Like many executives, Mozilo established a program to regularly sell stock. Unlike most executives, he repeatedly changed the terms of the program, increasing his stock sales in 2006 and 2007 as mounting loan losses and intense competition worsened the company’s fortunes.

Mozilo maintains that the sales complied with properly prepared and approved trading plans and reflected recommendations by his financial advisor.

His best chance against the looming SEC case, legal experts said, is to argue that he was caught off guard by the crumbling economy just like everyone else and was in no way acting on privileged information when making his stock sales.

“He could say that for a long time tremendous value was provided to shareholders and to society, and we don’t want to scapegoat people just because the market went down,” Douglass said. “In hindsight we all would have done things differently.”

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Another tactic would be for Mozilo’s lawyers to use witness lists in the civil cases to start investigating anyone with information against him.

“His law firm is going to interview as many witnesses as they can and plow through all the records,” Levenson said. “They want to know what these people are getting out of the deal, how their stories have changed over time and whether are they trying to cover up their own sins.”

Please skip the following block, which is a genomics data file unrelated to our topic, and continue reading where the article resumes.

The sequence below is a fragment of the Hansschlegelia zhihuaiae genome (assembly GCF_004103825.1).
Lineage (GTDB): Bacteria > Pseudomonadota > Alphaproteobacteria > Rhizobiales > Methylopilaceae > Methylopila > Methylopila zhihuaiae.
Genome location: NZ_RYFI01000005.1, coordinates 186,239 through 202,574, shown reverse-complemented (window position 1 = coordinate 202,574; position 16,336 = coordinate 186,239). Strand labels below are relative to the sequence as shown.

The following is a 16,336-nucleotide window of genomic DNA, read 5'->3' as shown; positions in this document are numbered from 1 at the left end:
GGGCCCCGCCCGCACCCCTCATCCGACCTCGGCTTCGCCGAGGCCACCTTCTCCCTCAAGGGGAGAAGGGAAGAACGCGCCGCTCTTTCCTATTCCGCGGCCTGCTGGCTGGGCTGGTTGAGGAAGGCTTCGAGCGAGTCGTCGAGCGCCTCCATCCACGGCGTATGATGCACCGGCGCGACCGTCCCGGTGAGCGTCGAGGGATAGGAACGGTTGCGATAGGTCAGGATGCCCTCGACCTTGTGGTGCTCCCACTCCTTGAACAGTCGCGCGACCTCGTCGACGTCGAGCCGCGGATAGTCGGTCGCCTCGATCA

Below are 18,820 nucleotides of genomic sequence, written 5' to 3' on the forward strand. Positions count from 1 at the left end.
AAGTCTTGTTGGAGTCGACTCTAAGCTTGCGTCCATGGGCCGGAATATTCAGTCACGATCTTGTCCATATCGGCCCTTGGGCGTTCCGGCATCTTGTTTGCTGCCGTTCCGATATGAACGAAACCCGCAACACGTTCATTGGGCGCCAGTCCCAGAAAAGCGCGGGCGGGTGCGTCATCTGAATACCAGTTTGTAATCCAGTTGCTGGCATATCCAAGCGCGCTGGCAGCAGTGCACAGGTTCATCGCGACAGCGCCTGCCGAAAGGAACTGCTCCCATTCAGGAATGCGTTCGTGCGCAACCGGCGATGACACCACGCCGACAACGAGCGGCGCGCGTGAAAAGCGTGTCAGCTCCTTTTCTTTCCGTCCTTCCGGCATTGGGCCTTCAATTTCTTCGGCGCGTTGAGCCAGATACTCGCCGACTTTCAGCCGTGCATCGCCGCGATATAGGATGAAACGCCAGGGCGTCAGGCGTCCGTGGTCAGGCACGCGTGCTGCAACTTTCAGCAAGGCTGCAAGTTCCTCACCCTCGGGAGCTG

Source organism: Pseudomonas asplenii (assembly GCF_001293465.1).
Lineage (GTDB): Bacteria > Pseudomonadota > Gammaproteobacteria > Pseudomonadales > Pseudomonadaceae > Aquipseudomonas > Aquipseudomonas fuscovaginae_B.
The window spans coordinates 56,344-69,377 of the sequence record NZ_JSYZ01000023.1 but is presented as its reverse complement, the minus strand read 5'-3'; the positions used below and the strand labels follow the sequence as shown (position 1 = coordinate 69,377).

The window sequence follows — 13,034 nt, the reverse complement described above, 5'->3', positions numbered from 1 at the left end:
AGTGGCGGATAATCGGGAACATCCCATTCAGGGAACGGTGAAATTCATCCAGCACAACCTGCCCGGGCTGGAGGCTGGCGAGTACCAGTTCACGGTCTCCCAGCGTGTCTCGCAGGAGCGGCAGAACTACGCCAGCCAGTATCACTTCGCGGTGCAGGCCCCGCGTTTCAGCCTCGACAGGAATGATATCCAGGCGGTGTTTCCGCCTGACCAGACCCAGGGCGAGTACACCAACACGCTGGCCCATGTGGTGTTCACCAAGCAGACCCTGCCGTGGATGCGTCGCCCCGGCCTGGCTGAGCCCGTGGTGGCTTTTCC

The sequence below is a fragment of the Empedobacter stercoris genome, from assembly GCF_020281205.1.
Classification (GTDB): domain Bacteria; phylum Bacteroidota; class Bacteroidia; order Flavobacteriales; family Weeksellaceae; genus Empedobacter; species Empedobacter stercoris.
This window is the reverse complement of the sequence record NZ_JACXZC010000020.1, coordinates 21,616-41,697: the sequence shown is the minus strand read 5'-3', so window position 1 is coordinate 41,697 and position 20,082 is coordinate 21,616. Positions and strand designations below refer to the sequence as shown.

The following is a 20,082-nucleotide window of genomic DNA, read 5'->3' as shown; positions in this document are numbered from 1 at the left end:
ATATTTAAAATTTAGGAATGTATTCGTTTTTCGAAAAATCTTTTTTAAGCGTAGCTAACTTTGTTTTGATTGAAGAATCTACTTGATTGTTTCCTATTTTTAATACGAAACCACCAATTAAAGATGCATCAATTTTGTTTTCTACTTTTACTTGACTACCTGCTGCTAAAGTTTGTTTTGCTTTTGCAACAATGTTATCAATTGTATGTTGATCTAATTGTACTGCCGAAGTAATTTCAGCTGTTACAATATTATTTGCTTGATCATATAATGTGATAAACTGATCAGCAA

Federal officials told The Times last year that Mozilo and Countrywide were among the subjects of a Justice Department probe of lenders whose collapse triggered the credit crisis and recession. They said the focus of the investigation included a Countrywide VIP program that gave white-glove treatment and lower rates to members of Congress and other influential people, including Dodd, the head of the Senate Banking Committee.

Although details of the criminal probe were murky, a lawyer for one Countrywide whistle-blower provided a window into one aspect of it.

Anthony Salerno said attorneys from the Justice Department in Washington joined FBI agents and federal prosecutors from Los Angeles last fall in interviewing his client, Robert Feinberg, about what was known at the company as “Friends of Angelo.”

Feinberg, a 12-year Countrywide employee who processed the VIP loans, told investigators that it was standard practice to tell borrowers, “Your loan was specially priced by Angelo,” according to a congressional report.

Salerno said the Justice Department appeared to be investigating whether the program amounted to improper influence peddling by Countrywide and whether the politicians had failed to publicly report favors from Mozilo.

And that, legal experts said, could give Mozilo another strategy: a chance to cut a deal with prosecutors in exchange for his testimony.

“He’s in a position, potentially, to say who else Congress had their hands out to,” Levenson said.

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scott.reckard@latimes.com

william.heisel@latimes.com